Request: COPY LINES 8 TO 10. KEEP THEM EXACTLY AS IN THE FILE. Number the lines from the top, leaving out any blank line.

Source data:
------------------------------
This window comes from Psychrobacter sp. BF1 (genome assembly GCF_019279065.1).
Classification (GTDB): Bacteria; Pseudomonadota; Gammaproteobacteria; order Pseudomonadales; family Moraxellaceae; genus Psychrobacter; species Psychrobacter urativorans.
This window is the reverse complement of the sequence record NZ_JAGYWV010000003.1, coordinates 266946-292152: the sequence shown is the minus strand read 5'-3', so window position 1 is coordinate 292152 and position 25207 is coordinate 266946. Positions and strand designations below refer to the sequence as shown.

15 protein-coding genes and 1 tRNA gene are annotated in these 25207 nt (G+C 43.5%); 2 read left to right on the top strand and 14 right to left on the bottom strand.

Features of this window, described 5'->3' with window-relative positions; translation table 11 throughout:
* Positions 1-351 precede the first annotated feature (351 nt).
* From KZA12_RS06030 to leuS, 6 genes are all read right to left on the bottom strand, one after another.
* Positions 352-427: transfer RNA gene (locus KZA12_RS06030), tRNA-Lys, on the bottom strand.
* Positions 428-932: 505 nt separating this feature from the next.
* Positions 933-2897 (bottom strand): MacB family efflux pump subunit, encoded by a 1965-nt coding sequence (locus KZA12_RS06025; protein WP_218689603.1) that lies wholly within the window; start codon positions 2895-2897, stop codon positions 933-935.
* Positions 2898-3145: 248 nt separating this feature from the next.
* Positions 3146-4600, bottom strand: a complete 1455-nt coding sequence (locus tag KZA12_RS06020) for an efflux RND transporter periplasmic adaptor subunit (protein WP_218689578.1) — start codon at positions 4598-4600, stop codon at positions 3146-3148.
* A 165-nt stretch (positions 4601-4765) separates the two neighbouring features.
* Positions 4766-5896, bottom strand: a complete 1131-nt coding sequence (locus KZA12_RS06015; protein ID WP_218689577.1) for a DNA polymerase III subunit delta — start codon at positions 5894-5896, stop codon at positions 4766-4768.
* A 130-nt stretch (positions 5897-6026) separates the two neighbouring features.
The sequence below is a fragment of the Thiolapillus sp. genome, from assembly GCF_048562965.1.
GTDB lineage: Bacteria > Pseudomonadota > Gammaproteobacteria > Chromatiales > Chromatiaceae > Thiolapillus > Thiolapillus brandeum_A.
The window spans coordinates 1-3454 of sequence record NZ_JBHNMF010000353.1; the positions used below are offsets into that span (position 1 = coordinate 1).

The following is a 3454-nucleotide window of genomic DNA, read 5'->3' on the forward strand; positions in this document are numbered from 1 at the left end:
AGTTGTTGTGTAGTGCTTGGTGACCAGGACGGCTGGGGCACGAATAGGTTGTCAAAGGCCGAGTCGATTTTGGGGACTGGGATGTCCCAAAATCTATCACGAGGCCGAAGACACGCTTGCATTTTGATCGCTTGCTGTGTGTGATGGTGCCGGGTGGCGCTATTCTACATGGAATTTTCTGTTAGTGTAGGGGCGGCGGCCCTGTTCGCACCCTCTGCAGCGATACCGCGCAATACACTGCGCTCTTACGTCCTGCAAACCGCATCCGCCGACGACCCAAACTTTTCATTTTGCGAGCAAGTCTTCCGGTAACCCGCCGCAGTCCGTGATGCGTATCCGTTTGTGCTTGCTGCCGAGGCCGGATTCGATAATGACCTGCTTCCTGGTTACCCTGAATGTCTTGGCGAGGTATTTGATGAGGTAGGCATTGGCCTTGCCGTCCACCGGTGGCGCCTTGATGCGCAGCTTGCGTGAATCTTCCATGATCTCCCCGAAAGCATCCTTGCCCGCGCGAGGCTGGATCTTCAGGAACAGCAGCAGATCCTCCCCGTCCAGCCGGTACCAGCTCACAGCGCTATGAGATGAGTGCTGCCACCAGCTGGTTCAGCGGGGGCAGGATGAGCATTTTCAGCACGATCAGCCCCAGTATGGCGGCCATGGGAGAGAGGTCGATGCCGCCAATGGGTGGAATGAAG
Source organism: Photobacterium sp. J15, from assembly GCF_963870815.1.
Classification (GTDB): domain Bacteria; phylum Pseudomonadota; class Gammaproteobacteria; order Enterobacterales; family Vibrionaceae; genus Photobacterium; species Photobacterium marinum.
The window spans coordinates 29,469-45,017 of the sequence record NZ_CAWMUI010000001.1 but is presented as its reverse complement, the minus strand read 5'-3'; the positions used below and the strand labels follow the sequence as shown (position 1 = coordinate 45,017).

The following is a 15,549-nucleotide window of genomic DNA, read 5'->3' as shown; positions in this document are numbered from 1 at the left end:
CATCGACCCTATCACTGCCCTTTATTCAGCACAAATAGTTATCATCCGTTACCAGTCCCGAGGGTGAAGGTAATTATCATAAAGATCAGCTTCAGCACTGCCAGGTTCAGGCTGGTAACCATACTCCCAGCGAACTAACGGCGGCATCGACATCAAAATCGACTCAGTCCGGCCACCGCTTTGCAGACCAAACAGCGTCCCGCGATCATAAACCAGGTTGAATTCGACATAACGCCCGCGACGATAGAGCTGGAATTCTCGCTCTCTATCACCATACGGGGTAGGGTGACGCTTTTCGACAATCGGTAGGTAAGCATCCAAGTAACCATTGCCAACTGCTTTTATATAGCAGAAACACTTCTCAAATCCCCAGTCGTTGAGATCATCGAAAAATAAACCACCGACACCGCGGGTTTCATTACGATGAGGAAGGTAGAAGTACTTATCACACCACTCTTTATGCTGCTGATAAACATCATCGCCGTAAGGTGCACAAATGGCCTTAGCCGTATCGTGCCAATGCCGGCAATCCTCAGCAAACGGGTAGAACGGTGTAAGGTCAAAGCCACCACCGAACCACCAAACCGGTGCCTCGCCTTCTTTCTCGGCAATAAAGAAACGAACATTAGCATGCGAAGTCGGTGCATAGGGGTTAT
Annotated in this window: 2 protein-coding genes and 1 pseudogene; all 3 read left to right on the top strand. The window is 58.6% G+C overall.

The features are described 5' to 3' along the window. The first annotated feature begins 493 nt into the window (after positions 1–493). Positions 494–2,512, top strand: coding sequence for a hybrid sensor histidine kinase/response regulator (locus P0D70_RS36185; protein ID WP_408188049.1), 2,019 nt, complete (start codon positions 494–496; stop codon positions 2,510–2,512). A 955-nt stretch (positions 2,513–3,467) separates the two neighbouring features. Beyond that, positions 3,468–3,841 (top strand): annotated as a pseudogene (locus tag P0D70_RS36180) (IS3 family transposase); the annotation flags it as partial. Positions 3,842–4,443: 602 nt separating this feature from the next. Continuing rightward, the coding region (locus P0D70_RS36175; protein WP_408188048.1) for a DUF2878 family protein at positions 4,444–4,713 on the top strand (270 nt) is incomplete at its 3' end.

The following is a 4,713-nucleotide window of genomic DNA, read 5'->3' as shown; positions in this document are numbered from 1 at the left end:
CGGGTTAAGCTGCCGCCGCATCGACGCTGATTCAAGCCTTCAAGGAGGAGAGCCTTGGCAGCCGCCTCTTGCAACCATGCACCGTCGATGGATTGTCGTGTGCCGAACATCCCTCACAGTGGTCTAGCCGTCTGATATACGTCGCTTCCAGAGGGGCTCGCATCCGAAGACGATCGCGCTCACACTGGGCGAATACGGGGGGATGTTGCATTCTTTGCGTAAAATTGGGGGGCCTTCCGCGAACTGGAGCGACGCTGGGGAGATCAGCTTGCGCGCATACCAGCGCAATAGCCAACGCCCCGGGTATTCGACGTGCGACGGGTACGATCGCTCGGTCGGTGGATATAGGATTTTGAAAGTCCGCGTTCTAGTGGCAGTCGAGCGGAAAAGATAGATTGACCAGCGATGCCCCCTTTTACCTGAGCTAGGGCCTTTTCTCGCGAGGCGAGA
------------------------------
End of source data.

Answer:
* Positions 352-427: transfer RNA gene (locus KZA12_RS06030), tRNA-Lys, on the bottom strand.
* Positions 428-932: 505 nt separating this feature from the next.
* Positions 933-2897 (bottom strand): MacB family efflux pump subunit, encoded by a 1965-nt coding sequence (locus KZA12_RS06025; protein WP_218689603.1) that lies wholly within the window; start codon positions 2895-2897, stop codon positions 933-935.